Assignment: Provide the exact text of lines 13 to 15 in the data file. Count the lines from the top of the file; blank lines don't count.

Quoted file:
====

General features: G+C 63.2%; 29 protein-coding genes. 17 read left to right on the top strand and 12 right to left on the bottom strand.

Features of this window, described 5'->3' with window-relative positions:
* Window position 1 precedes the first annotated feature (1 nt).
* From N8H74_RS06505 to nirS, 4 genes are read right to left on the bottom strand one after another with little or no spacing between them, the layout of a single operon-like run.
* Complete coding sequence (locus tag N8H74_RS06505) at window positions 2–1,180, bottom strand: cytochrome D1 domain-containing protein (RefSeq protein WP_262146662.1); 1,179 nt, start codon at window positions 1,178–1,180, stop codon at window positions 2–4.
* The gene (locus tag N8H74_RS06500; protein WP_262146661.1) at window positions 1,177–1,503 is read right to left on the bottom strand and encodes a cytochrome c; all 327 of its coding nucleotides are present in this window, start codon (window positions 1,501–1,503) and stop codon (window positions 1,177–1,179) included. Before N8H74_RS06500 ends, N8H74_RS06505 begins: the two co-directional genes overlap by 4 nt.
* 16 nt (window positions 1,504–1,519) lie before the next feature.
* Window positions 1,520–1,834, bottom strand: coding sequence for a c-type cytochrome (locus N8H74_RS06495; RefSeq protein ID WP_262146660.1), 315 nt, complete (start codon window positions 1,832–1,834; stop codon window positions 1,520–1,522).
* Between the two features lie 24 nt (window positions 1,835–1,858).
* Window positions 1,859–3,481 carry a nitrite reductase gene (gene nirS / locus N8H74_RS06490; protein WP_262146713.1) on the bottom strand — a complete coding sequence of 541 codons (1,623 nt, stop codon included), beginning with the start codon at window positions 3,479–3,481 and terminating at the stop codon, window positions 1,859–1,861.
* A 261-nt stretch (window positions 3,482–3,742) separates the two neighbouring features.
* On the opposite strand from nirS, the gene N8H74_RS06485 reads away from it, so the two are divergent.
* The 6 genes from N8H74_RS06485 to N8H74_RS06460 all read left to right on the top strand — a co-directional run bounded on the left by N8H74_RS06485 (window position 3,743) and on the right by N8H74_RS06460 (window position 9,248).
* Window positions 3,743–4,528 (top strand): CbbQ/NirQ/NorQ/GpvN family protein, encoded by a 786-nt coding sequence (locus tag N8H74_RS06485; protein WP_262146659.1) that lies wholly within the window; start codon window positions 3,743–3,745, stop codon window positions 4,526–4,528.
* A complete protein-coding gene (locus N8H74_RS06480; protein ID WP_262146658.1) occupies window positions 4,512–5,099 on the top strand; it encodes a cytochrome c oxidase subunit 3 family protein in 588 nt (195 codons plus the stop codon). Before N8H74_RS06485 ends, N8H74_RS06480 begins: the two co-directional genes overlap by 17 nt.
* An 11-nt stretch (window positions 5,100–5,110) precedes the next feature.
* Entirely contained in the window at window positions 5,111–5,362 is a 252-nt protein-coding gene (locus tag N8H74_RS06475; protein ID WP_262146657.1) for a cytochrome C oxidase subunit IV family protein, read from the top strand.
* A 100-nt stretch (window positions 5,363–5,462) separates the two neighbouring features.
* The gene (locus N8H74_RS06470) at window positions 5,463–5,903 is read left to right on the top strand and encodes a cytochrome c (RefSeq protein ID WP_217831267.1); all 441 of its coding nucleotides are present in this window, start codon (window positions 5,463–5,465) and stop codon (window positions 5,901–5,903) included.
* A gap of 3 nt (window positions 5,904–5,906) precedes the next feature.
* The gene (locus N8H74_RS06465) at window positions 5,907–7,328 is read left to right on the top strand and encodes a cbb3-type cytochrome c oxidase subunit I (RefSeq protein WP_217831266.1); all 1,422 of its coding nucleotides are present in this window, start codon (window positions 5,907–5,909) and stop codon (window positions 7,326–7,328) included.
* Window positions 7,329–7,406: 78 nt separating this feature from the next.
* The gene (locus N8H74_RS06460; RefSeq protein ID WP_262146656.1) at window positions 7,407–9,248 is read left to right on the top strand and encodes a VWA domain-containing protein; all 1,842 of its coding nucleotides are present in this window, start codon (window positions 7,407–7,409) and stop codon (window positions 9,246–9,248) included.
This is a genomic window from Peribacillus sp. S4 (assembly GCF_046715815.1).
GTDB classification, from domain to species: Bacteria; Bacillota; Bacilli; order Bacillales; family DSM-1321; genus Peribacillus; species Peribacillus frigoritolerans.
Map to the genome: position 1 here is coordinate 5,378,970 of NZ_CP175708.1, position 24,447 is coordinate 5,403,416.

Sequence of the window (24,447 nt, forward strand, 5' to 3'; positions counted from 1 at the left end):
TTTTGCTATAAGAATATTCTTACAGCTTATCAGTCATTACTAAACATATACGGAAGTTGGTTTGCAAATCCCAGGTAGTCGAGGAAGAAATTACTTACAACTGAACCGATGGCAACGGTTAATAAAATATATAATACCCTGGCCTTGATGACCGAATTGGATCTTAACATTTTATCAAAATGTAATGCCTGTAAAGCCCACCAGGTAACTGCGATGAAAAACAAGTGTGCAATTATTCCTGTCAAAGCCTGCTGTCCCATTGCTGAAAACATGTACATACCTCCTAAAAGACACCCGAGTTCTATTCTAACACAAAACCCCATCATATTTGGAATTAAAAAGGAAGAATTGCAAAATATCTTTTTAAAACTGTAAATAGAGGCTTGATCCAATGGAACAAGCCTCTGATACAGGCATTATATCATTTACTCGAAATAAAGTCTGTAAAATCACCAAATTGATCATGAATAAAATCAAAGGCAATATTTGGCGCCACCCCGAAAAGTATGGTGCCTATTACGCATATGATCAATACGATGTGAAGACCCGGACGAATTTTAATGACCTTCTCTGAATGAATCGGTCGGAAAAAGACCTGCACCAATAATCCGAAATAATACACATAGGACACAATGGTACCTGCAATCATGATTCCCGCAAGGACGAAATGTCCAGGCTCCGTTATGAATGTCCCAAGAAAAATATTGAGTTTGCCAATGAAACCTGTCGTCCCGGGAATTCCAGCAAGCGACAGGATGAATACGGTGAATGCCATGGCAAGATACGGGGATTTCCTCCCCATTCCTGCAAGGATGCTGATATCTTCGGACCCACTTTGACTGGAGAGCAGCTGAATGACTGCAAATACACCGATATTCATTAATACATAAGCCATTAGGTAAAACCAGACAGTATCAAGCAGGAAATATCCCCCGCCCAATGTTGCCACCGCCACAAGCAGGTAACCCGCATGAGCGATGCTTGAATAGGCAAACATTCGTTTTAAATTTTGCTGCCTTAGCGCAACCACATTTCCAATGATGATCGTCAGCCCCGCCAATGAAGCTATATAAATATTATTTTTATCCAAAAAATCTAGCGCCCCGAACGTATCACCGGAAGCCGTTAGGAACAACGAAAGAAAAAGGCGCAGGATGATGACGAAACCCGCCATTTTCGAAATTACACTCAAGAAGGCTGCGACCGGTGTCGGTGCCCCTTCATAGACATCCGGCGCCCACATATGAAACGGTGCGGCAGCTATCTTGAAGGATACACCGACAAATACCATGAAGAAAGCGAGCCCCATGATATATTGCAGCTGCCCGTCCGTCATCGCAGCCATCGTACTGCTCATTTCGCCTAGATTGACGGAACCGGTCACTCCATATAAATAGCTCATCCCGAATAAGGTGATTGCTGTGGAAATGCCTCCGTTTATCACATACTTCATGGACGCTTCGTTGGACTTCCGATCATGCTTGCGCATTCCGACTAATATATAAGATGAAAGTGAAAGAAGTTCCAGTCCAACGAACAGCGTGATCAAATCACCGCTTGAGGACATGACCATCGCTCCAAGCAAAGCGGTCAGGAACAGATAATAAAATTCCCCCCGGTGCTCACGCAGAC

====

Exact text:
* The 6 genes from N8H74_RS06485 to N8H74_RS06460 all read left to right on the top strand — a co-directional run bounded on the left by N8H74_RS06485 (window position 3,743) and on the right by N8H74_RS06460 (window position 9,248).
* Window positions 3,743–4,528 (top strand): CbbQ/NirQ/NorQ/GpvN family protein, encoded by a 786-nt coding sequence (locus tag N8H74_RS06485; protein WP_262146659.1) that lies wholly within the window; start codon window positions 3,743–3,745, stop codon window positions 4,526–4,528.
* A complete protein-coding gene (locus N8H74_RS06480; protein ID WP_262146658.1) occupies window positions 4,512–5,099 on the top strand; it encodes a cytochrome c oxidase subunit 3 family protein in 588 nt (195 codons plus the stop codon). Before N8H74_RS06485 ends, N8H74_RS06480 begins: the two co-directional genes overlap by 17 nt.